Clinical negligence claims procedure
Clinical negligence claims procedure

The following PI & Clinical Negligence practice note provides comprehensive and up to date legal information covering:

  • Clinical negligence claims procedure
  • Introduction
  • Directions questionnaire
  • Case management conferences
  • Model Directions
  • Alternative dispute resolution
  • Split trials
  • Disclosure
  • Medical records
  • Original records
  • More...

Coronavirus (Covid-19): The COVID-19 Clinical Negligence Protocol (2020) has been created to adapt clinical negligence claims handling and litigation processes during the coronavirus (COVID-19) situation. The Protocol covers limitation and extensions of time, communication, service, medical examinations, exchange of evidence, interim payments, settlement meetings and mediations, BACS payments, costs budgeting and hearings (including adjournments). It is proposed that the protocol should be reviewed every eight weeks. For details, see Practice Note: Coronavirus (COVID-19) implications for PI and clinical negligence—Case management of clinical negligence claims.

Introduction

This Practice Note provides an overview of the claims procedure to be used in clinical negligence cases following service of the initial statements of case. It is limited to claims allocated to the multi-track. Although the general principles of personal injury law apply, practitioners must also be aware of the specific considerations for clinical negligence claims.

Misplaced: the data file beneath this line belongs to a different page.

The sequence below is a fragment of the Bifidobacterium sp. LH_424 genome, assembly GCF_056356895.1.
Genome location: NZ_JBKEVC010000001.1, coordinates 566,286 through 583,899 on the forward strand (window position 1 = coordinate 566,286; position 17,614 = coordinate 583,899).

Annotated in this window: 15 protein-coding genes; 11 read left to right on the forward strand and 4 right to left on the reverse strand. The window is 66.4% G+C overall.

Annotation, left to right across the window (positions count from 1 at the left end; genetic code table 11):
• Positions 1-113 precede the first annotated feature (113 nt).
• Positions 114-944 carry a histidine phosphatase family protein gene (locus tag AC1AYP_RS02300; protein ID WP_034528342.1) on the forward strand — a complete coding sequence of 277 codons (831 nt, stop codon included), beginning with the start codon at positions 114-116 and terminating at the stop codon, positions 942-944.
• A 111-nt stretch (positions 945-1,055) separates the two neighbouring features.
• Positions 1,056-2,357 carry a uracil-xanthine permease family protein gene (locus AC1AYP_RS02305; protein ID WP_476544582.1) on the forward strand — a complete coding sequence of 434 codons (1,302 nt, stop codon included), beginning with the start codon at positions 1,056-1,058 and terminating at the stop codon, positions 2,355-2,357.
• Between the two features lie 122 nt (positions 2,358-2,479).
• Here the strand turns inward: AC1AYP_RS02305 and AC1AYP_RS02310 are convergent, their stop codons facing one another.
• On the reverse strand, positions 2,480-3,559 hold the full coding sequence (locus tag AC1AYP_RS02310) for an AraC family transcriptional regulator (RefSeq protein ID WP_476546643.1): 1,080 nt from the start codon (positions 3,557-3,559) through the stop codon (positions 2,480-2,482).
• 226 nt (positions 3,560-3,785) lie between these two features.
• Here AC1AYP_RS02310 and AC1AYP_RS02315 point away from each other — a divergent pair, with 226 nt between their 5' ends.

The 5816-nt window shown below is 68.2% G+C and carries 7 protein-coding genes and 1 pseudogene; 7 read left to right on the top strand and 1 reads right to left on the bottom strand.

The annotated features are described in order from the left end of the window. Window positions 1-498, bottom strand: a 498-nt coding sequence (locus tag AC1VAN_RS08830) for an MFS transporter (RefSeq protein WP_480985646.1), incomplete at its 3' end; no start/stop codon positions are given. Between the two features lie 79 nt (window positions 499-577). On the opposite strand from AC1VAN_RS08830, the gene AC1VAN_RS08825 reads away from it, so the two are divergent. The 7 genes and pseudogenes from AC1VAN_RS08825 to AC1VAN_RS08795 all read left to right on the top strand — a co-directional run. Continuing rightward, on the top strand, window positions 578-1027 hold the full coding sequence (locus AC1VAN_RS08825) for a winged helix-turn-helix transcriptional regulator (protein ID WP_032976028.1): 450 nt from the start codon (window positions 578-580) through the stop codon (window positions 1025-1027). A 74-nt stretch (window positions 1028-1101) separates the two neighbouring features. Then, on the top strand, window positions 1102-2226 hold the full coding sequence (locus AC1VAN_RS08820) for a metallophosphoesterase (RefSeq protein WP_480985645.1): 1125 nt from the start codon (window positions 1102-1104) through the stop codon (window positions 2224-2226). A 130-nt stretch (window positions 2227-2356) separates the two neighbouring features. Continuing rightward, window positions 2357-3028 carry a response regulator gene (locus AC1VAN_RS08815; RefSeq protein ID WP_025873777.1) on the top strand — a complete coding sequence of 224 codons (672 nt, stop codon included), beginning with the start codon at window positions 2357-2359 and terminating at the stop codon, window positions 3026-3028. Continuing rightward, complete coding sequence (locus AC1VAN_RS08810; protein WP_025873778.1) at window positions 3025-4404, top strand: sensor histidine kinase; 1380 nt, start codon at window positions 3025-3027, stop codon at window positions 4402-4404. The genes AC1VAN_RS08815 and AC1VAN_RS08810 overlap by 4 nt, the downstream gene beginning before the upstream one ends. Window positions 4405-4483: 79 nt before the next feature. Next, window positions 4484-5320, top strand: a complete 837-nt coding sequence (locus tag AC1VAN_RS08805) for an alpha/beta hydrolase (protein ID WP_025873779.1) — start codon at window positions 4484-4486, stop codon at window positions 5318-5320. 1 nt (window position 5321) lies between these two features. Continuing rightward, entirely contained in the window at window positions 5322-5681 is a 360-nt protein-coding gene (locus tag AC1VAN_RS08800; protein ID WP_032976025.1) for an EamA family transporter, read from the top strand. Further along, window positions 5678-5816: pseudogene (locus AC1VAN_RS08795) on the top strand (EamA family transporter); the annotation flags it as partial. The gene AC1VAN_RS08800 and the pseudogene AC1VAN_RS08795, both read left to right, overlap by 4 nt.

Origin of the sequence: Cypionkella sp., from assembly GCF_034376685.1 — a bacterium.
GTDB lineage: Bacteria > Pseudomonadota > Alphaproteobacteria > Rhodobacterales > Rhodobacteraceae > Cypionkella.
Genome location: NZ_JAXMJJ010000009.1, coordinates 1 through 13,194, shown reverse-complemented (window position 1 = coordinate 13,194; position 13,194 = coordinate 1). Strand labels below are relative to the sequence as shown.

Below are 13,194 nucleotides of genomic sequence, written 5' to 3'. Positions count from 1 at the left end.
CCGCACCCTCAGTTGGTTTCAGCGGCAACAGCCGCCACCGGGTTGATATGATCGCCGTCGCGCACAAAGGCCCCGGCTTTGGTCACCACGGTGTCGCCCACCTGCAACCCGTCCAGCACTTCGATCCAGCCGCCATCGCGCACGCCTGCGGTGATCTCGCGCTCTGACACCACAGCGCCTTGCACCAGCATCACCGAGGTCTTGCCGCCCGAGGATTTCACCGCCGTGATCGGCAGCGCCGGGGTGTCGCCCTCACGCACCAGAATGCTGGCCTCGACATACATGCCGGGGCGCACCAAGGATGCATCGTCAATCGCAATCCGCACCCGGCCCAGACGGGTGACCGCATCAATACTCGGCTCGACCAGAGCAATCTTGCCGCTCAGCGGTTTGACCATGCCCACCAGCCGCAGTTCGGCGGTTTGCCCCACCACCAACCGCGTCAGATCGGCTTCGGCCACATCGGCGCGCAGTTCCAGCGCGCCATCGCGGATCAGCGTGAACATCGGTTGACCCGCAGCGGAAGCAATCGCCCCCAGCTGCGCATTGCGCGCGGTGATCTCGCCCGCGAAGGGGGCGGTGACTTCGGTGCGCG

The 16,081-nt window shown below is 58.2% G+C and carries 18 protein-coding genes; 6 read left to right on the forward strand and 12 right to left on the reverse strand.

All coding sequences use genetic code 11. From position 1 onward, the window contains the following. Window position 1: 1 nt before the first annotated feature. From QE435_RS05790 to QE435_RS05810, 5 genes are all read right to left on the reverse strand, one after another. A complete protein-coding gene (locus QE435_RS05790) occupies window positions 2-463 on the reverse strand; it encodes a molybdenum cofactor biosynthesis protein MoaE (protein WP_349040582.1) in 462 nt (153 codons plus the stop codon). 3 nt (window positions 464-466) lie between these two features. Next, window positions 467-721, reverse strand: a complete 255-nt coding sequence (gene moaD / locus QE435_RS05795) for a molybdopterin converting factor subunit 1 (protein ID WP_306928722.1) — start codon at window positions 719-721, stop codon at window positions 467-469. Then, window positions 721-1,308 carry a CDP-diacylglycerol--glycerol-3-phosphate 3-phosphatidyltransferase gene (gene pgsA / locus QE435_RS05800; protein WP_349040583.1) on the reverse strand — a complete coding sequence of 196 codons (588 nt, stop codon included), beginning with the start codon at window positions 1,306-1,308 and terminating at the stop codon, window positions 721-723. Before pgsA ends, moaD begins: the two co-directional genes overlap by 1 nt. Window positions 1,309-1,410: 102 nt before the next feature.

Practitioners should also be familiar with the Pre-action Protocol for Clinical Disputes. See Practice Note: The pre-action protocol for the resolution of clinical disputes—6 April 2015 onwards.

In addition, practitioners should ensure that they are compliant with the evolving requirements of costs budgeting.

See Practice Note: Cost budgets—form, content and practical considerations.

Clinical negligence litigation can be complex and lengthy. The court must actively manage these claims to ensure they are dealt with justly and at proportionate cost. Practitioners should keep in mind the obligation to help the court with this

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